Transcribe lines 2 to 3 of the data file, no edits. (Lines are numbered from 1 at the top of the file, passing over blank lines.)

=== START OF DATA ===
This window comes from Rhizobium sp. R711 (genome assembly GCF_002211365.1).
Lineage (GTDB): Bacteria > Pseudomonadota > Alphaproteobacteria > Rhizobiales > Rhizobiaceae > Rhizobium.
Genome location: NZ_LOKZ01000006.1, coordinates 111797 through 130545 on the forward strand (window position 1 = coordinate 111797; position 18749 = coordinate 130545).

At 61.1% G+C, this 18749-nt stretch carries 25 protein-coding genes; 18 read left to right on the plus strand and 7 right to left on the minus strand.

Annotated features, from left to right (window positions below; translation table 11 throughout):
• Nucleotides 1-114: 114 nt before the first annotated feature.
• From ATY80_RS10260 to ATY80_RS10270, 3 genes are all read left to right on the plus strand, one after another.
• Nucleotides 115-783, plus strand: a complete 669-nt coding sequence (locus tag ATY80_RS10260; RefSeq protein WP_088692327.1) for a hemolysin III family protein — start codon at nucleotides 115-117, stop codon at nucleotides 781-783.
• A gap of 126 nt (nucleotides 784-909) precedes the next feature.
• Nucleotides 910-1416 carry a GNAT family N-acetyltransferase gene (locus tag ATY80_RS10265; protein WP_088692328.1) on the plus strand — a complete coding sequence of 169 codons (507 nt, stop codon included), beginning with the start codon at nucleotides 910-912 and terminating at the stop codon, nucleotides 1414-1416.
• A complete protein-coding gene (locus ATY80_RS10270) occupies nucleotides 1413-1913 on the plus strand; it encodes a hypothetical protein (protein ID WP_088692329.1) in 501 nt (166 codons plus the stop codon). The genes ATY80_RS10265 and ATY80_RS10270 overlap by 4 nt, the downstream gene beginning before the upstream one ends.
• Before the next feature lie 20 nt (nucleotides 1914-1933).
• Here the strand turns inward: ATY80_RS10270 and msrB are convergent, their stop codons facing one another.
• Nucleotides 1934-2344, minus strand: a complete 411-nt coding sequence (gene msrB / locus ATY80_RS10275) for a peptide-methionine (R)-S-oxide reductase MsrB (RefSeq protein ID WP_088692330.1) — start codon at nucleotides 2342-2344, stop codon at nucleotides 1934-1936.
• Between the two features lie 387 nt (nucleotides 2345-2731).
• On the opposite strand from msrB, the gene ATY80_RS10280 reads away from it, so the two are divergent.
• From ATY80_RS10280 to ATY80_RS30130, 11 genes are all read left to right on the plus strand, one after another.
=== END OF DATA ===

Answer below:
Lineage (GTDB): Bacteria > Pseudomonadota > Alphaproteobacteria > Rhizobiales > Rhizobiaceae > Rhizobium.
Genome location: NZ_LOKZ01000006.1, coordinates 111797 through 130545 on the forward strand (window position 1 = coordinate 111797; position 18749 = coordinate 130545).